It all sounds quite obvious, really, but this is how we represent, value and promote growth. We don’t do those things through judgment, but neither do we do them by saying “its all in my head”. For a start, thats not true. But also, if its in your head then your students can’t see it, and they deserve to see it.
It is, after all, their learning.
I caught myself again.
The last time was in 2013 and I wrote about it then too.
What did I catch myself doing? Rushing my children… and, by doing so, denying them countless opportunities to learn.
We’ve just moved to Paris. Everything is new. At the moment, the newest things are christmas decorations in the streets and the increasingly intense cold. Every morning, my children just want to look, talk, feel, experience, ponder, notice, appreciate and wonder. But, I have caught myself rushing them. Hurrying them up towards some imaginary or completely unimportant deadline – the need to be early, on time or not late.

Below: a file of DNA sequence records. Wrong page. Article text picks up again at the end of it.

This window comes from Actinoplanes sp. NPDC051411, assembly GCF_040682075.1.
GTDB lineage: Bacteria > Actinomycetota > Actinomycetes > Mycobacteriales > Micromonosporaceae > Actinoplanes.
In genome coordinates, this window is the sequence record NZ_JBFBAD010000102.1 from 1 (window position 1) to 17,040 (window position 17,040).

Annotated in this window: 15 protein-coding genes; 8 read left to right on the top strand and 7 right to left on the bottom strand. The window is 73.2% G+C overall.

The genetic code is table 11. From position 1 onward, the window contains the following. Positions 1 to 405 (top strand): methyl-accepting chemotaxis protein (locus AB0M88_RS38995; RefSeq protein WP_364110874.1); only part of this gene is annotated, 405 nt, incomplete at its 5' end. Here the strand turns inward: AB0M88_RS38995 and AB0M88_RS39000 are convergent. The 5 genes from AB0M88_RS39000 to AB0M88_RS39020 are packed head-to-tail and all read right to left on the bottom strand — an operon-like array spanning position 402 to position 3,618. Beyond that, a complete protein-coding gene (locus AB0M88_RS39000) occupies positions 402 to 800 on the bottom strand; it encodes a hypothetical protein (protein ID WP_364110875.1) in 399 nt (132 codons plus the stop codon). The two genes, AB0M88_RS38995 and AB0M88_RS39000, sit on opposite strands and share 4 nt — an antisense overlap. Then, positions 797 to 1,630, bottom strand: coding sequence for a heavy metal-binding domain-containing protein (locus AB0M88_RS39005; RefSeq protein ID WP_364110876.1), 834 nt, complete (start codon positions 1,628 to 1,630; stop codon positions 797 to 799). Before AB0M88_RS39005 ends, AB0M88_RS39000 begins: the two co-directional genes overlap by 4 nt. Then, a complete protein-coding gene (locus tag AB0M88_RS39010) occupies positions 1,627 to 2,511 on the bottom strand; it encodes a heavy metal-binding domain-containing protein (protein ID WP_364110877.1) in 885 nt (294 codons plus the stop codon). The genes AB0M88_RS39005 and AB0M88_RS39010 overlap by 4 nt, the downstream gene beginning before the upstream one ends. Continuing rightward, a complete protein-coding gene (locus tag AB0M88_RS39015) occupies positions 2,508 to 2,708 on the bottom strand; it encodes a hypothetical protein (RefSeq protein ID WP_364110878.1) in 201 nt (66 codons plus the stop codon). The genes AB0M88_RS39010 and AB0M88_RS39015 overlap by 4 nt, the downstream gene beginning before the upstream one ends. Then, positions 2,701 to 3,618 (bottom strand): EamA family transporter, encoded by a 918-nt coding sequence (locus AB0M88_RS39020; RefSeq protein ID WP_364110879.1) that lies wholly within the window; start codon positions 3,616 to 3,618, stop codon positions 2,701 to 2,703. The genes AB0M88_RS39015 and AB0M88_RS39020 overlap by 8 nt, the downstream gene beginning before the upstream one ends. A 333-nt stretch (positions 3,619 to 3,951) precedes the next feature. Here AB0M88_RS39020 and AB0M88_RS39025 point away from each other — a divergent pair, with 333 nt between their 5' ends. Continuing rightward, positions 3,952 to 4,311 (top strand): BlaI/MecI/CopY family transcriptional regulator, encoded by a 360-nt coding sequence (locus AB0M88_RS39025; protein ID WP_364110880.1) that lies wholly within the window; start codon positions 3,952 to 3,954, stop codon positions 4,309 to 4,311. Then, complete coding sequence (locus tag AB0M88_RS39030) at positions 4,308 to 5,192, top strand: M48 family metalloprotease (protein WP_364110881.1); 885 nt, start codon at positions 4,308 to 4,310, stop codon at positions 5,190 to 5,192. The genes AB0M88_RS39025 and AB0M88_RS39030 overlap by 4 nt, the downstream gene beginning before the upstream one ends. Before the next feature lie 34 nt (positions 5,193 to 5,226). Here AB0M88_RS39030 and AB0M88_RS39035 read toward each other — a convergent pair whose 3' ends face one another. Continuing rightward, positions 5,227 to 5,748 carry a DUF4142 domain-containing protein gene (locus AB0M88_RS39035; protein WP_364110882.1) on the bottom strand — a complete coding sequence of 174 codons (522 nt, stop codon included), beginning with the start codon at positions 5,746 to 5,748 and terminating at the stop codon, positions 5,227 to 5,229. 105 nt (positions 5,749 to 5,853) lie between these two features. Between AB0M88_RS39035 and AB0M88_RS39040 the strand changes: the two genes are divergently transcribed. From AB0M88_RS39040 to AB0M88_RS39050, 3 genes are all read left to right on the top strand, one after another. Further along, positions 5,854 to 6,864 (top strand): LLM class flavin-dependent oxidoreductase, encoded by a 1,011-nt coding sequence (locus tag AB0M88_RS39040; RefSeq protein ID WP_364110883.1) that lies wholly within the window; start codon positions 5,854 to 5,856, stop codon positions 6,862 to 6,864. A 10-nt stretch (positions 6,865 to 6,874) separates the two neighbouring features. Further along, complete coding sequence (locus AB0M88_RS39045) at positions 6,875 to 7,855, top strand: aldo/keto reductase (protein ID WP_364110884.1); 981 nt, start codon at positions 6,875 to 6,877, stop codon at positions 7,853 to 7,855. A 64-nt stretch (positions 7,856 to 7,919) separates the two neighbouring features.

It doesn’t really matter if I’m early, on time or not late. My children matter. their experiences of the world matter.
It’s shocking for an educator to do this to his own children. But, we do it to our students every day. We hurry them from lesson to lesson. We dictate their agenda all day. We reduce break times. We don’t give them enough time to eat. We decide if they can go to the toilet or not. We treat “inquiry” as a stand-alone subject that we do in the last period, if they’re lucky. We make their lives busy, indeed we teach the art of “busyness”, as if we don’t trust them to do anything of value if we don’t.